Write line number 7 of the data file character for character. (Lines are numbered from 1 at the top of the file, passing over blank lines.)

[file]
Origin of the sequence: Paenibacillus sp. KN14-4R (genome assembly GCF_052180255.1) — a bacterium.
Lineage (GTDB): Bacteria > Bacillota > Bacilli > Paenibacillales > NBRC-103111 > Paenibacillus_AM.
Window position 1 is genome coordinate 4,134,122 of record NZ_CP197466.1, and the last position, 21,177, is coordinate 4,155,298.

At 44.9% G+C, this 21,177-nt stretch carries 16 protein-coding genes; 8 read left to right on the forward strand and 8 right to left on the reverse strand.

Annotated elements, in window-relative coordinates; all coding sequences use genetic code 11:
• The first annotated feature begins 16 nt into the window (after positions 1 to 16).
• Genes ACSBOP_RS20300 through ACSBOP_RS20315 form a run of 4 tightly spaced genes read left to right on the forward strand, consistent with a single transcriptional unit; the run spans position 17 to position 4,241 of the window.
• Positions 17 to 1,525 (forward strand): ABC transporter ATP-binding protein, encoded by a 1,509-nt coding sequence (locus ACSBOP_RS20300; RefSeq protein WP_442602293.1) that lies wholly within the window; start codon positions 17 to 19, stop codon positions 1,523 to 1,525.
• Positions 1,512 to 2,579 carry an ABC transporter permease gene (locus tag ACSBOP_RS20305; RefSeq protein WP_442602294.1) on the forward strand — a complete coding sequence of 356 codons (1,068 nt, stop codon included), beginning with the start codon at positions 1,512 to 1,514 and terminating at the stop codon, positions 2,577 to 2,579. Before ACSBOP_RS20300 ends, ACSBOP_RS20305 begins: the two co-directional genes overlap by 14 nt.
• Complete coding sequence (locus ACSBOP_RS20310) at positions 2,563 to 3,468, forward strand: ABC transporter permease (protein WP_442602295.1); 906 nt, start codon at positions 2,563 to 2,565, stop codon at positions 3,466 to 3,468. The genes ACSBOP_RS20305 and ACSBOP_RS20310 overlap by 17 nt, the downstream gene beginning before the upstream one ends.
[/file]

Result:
• Genes ACSBOP_RS20300 through ACSBOP_RS20315 form a run of 4 tightly spaced genes read left to right on the forward strand, consistent with a single transcriptional unit; the run spans position 17 to position 4,241 of the window.